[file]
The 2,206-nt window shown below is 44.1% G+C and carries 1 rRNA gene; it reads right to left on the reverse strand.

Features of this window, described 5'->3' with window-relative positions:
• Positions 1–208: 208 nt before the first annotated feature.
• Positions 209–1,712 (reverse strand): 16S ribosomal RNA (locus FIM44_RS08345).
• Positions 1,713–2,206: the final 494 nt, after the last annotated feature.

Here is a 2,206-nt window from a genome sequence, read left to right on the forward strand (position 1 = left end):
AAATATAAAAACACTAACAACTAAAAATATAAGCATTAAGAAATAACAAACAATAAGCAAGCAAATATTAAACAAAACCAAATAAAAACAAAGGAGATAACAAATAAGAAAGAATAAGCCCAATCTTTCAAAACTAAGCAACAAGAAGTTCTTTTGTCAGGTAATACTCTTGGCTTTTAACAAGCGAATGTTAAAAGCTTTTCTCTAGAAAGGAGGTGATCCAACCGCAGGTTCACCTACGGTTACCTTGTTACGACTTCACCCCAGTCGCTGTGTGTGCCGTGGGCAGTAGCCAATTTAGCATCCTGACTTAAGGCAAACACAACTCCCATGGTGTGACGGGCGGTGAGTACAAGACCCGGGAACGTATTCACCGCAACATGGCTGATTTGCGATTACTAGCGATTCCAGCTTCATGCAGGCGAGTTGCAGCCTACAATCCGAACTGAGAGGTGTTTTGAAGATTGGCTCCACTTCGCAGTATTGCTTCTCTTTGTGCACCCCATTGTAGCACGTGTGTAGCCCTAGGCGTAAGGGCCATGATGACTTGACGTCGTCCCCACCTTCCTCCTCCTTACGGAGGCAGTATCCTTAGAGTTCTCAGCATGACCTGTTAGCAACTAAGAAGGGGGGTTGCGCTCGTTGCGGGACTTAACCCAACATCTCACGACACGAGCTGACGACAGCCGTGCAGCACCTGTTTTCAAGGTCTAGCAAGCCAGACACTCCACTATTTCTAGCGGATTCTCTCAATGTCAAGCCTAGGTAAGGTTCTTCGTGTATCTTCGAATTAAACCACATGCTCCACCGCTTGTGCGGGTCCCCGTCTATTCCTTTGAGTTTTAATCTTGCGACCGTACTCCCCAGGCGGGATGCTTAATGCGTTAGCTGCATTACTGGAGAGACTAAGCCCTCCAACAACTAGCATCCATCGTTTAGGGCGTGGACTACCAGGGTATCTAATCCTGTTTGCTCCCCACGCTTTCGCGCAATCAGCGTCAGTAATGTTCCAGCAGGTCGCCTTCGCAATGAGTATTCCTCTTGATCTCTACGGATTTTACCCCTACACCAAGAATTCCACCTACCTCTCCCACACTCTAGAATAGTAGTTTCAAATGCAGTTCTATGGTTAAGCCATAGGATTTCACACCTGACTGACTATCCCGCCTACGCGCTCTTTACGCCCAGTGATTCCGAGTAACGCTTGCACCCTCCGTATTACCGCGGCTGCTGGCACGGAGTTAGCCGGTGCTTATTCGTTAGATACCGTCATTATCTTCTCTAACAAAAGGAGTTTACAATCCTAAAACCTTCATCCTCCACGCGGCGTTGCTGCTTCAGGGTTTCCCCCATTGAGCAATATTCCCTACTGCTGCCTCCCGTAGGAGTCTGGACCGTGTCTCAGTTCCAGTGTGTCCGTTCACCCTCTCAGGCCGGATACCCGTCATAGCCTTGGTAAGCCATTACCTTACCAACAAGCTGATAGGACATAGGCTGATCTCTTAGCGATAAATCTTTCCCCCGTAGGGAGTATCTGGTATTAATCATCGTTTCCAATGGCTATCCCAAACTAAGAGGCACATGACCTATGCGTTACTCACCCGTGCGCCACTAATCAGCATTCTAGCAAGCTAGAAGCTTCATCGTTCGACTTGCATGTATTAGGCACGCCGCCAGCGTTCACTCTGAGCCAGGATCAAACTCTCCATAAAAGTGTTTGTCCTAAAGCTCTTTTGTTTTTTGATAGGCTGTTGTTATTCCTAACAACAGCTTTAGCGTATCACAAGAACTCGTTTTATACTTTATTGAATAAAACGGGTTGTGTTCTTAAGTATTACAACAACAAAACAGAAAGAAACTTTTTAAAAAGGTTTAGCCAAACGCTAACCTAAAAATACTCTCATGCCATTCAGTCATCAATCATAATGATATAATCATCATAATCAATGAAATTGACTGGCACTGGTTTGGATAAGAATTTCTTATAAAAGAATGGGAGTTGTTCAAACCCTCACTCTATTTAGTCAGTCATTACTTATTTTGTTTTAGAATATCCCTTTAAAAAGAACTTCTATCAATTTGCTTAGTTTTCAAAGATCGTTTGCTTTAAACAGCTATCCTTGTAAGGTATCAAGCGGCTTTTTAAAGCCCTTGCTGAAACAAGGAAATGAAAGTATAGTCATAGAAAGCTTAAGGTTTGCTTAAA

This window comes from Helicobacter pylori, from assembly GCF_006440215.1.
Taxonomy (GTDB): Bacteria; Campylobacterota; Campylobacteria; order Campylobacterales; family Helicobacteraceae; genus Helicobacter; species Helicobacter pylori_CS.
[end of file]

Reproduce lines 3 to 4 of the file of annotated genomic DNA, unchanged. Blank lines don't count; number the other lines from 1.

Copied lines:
• Positions 1–208: 208 nt before the first annotated feature.
• Positions 209–1,712 (reverse strand): 16S ribosomal RNA (locus FIM44_RS08345).